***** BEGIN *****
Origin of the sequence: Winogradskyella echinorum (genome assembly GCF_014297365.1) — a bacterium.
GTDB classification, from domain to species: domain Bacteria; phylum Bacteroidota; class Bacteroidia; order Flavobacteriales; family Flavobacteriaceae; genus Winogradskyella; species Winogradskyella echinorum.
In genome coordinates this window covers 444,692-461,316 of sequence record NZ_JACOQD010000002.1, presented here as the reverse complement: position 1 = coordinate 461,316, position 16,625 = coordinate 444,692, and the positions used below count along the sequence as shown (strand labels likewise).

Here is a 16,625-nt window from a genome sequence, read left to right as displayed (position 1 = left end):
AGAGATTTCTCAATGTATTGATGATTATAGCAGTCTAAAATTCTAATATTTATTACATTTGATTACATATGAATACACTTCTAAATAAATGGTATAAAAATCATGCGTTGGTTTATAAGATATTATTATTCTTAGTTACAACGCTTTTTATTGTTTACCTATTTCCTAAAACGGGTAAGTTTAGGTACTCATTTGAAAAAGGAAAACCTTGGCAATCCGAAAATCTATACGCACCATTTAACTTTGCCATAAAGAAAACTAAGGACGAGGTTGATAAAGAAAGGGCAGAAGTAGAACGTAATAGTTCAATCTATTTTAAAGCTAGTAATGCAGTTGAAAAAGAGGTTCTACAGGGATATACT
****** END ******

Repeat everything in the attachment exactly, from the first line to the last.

Origin of the sequence: Winogradskyella echinorum (genome assembly GCF_014297365.1) — a bacterium.
GTDB classification, from domain to species: domain Bacteria; phylum Bacteroidota; class Bacteroidia; order Flavobacteriales; family Flavobacteriaceae; genus Winogradskyella; species Winogradskyella echinorum.
In genome coordinates this window covers 444,692-461,316 of sequence record NZ_JACOQD010000002.1, presented here as the reverse complement: position 1 = coordinate 461,316, position 16,625 = coordinate 444,692, and the positions used below count along the sequence as shown (strand labels likewise).

Here is a 16,625-nt window from a genome sequence, read left to right as displayed (position 1 = left end):
AGAGATTTCTCAATGTATTGATGATTATAGCAGTCTAAAATTCTAATATTTATTACATTTGATTACATATGAATACACTTCTAAATAAATGGTATAAAAATCATGCGTTGGTTTATAAGATATTATTATTCTTAGTTACAACGCTTTTTATTGTTTACCTATTTCCTAAAACGGGTAAGTTTAGGTACTCATTTGAAAAAGGAAAACCTTGGCAATCCGAAAATCTATACGCACCATTTAACTTTGCCATAAAGAAAACTAAGGACGAGGTTGATAAAGAAAGGGCAGAAGTAGAACGTAATAGTTCAATCTATTTTAAAGCTAGTAATGCAGTTGAAAAAGAGGTTCTACAGGGATATACT